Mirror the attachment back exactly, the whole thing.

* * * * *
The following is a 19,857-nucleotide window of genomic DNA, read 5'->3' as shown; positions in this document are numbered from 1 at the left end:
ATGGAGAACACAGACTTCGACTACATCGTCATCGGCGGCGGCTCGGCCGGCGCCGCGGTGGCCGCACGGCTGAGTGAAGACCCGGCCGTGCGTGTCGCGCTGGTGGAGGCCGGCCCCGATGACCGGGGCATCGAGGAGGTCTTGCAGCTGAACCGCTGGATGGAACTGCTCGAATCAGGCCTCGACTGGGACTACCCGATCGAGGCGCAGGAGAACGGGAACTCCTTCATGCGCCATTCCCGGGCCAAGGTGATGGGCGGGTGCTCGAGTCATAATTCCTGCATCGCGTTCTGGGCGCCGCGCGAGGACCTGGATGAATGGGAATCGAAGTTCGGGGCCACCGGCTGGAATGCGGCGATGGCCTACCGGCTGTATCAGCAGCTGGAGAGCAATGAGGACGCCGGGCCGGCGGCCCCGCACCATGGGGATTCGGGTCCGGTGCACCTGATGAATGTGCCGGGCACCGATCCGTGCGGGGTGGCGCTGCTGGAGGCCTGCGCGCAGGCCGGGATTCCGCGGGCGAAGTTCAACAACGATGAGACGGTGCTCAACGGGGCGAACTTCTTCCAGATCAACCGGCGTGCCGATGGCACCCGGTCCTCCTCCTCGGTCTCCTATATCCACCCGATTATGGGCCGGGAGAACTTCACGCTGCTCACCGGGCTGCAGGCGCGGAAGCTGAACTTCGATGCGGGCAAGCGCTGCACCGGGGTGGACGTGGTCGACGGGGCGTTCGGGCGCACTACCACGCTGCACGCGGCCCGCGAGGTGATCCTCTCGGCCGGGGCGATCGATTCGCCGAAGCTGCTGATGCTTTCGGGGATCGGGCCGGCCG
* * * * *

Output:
The following is a 19,857-nucleotide window of genomic DNA, read 5'->3' as shown; positions in this document are numbered from 1 at the left end:
ATGGAGAACACAGACTTCGACTACATCGTCATCGGCGGCGGCTCGGCCGGCGCCGCGGTGGCCGCACGGCTGAGTGAAGACCCGGCCGTGCGTGTCGCGCTGGTGGAGGCCGGCCCCGATGACCGGGGCATCGAGGAGGTCTTGCAGCTGAACCGCTGGATGGAACTGCTCGAATCAGGCCTCGACTGGGACTACCCGATCGAGGCGCAGGAGAACGGGAACTCCTTCATGCGCCATTCCCGGGCCAAGGTGATGGGCGGGTGCTCGAGTCATAATTCCTGCATCGCGTTCTGGGCGCCGCGCGAGGACCTGGATGAATGGGAATCGAAGTTCGGGGCCACCGGCTGGAATGCGGCGATGGCCTACCGGCTGTATCAGCAGCTGGAGAGCAATGAGGACGCCGGGCCGGCGGCCCCGCACCATGGGGATTCGGGTCCGGTGCACCTGATGAATGTGCCGGGCACCGATCCGTGCGGGGTGGCGCTGCTGGAGGCCTGCGCGCAGGCCGGGATTCCGCGGGCGAAGTTCAACAACGATGAGACGGTGCTCAACGGGGCGAACTTCTTCCAGATCAACCGGCGTGCCGATGGCACCCGGTCCTCCTCCTCGGTCTCCTATATCCACCCGATTATGGGCCGGGAGAACTTCACGCTGCTCACCGGGCTGCAGGCGCGGAAGCTGAACTTCGATGCGGGCAAGCGCTGCACCGGGGTGGACGTGGTCGACGGGGCGTTCGGGCGCACTACCACGCTGCACGCGGCCCGCGAGGTGATCCTCTCGGCCGGGGCGATCGATTCGCCGAAGCTGCTGATGCTTTCGGGGATCGGGCCGGCCG